I have already spoken about Jacobi algebroids and quasi Q-manifolds in earliear posts here and here. Details can be found in [1]. |

In the paper [1] I show that a Jacobi algebroid, which is nothing more than a linear odd Jacobi bracket on a vector bundle, is equivalent to a weight one quasi Q-manifold structure.

A little more specifically, consider the supermanifold \(\Pi E \) build from a vector bundle \(E \rightarrow M\). The supermanifold \(\Pi E \) is equipped with natural coordinates \((x^{A}, \xi^{\alpha})\). Recall that \(\Pi\) is the parity reversion functor and that it shits the parity of the fibre coordinates. So, is we have fibre coordinate \((y^{\alpha})\) on \(E\) of parity \(\widetilde{y^{\alpha}} =\widetilde{\alpha}\), then \(\widetilde{\xi^{\alpha}}= \widetilde{\alpha}+1 \). The weight is assigned naturally as zero to the base coordinates and one to the fibre coordinates. The parity reversion functor does not act on the weights.

A Jacobi algebroid is then in one-to-one equivalence with an odd vector field on \(\Pi E\)

\(D = \xi^{\alpha}Q_{\alpha}^{A}(x) \frac{\partial}{\partial x^{A}} + \frac{1}{2} \xi^{\alpha}\xi^{\beta}Q_{\beta \alpha}^{\gamma}(x) \frac{\partial}{\partial \xi^{\gamma}}\),

and an odd function also on \(\Pi E\)

\(q = \xi^{\alpha}Q_{\alpha}(x)\),

both of weight one and satisfy

\(\left[D,D\right] = 2 q D\) and \(D(q)=0\).

A supermanifold with such a structure I call a quasi Q-manifold.

**Back to Lie algebroids**

There is a well established one-to-one correspondence between Jacobi algebroids and Lie algebroids in the presence of a one cocycle [2,3]. A Lie algerbroid in the presence of a one cocycle is understood as a \((\Pi E, Q, \phi)\), where \(Q\) is a homological vector field of weight one and \(\phi \) is a weight one (linear) function on \(\Pi E\). Now as we are in the category of supermanifold, we need to insist that the weight one function is odd. The structures here satisfy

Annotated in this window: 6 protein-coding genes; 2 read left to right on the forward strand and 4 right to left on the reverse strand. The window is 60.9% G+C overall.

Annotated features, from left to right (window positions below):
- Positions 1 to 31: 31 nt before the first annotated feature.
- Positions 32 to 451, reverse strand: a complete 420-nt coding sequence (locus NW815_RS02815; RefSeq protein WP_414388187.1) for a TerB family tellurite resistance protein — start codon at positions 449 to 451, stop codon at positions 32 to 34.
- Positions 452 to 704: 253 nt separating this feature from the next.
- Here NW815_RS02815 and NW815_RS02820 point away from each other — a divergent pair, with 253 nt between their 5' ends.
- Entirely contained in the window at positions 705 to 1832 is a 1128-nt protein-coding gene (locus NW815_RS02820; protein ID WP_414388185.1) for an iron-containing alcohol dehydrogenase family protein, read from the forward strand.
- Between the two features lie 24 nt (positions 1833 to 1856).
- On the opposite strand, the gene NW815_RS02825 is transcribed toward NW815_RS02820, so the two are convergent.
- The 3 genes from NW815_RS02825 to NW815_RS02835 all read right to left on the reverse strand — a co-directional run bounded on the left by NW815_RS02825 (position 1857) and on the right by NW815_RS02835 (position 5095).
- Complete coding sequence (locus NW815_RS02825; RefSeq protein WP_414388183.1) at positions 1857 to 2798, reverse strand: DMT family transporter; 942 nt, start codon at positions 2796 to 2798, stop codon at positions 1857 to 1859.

\(Q^{2}=0\) and \(Q(\phi) =0\).

Now, given the initial data of a weight one quasi Q-manifold that encodes the Jacobi algebroid we can pass directly to a Lie algebroid in the presence of an odd one cocyle viz

\(Q = D {-} q \Delta\)

and set

\(\phi = q\),

where \(\Delta\) is the Euler vector field, which in local coordinates looks like

\(\Delta = \xi^{\alpha} \frac{\partial}{\partial \xi^{\alpha}}\).

So, now what about the bracket on sections of this Lie algebroid and the anchor?

By thinking of the sections of our vector bundle \(E\rightarrow M\) as weight minus one vector fields on \(\Pi E\), we can use the derived bracket formalism. In particular

\(u = u^{\alpha}(x)s_{\alpha} \longrightarrow i_{u} = (-1)^{\widetilde{u}}u^{\alpha}(x)\frac{\partial}{\partial \xi^{\alpha}}\)

provides us with the appropriate identification. Then

\(a(u)(f) := \left[\left[Q, i_{u}\right],f \right] = [[D, i_{u}],f]\)

and

\(i_{[u,v]} := (-1)^{\widetilde{u}}[[Q, i_{u}], i_{v}] =(-1)^{\widetilde{u}} [[D,i_{u}], i_{v}] + i_{u}(q) i_{v} – (-1)^{\widetilde{u} \widetilde{v}}i_{v}(q)i_{u}\),

where \(u,v \in \Gamma(E)\) and \(f \in C^{\infty}(M)\).

The interested reader can now work out all the local expressions if they want, it is not hard to do so.

The final remark must be that *similar* formula appear in the existing literature on Jacobi algebroids for the Lie bracket. This I may try to unravel at some point.

**References**

[1]Andrew James Bruce, Odd Jacobi manifolds: general theory and applications to generalised Lie algebroids, *Extracta Math*. **27**(1) (2012), 91-123.

[2]J. Grabowski and G. Marmo, Jacobi structures revisited, *J. Phys. A: Math. Gen.*, **34**:10975–10990, 2001.

[3]D. Iglesias and J.C. Marrero. Generalized Lie bialgebroids and Jacobi structures, *J. Geom. and Phys.*, **40**, 176–199, 2001.